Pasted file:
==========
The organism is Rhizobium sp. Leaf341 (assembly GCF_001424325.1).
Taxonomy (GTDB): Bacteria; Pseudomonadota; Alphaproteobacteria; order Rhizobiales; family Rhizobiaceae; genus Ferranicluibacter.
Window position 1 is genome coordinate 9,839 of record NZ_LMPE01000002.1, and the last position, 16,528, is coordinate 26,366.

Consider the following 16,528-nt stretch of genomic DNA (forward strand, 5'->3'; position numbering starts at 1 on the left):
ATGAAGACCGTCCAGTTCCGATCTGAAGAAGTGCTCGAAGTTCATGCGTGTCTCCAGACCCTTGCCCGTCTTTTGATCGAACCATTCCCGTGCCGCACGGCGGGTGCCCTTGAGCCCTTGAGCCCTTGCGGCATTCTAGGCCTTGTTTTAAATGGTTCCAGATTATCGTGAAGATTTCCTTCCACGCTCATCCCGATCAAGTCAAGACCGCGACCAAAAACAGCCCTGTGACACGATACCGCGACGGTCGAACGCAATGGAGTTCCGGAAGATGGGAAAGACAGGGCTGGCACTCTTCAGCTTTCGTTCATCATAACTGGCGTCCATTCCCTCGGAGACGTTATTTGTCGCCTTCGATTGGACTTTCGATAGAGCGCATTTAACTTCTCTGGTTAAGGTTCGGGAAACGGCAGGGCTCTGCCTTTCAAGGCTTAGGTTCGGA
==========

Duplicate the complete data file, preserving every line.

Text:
The organism is Rhizobium sp. Leaf341 (assembly GCF_001424325.1).
Taxonomy (GTDB): Bacteria; Pseudomonadota; Alphaproteobacteria; order Rhizobiales; family Rhizobiaceae; genus Ferranicluibacter.
Window position 1 is genome coordinate 9,839 of record NZ_LMPE01000002.1, and the last position, 16,528, is coordinate 26,366.

Consider the following 16,528-nt stretch of genomic DNA (forward strand, 5'->3'; position numbering starts at 1 on the left):
ATGAAGACCGTCCAGTTCCGATCTGAAGAAGTGCTCGAAGTTCATGCGTGTCTCCAGACCCTTGCCCGTCTTTTGATCGAACCATTCCCGTGCCGCACGGCGGGTGCCCTTGAGCCCTTGAGCCCTTGCGGCATTCTAGGCCTTGTTTTAAATGGTTCCAGATTATCGTGAAGATTTCCTTCCACGCTCATCCCGATCAAGTCAAGACCGCGACCAAAAACAGCCCTGTGACACGATACCGCGACGGTCGAACGCAATGGAGTTCCGGAAGATGGGAAAGACAGGGCTGGCACTCTTCAGCTTTCGTTCATCATAACTGGCGTCCATTCCCTCGGAGACGTTATTTGTCGCCTTCGATTGGACTTTCGATAGAGCGCATTTAACTTCTCTGGTTAAGGTTCGGGAAACGGCAGGGCTCTGCCTTTCAAGGCTTAGGTTCGGA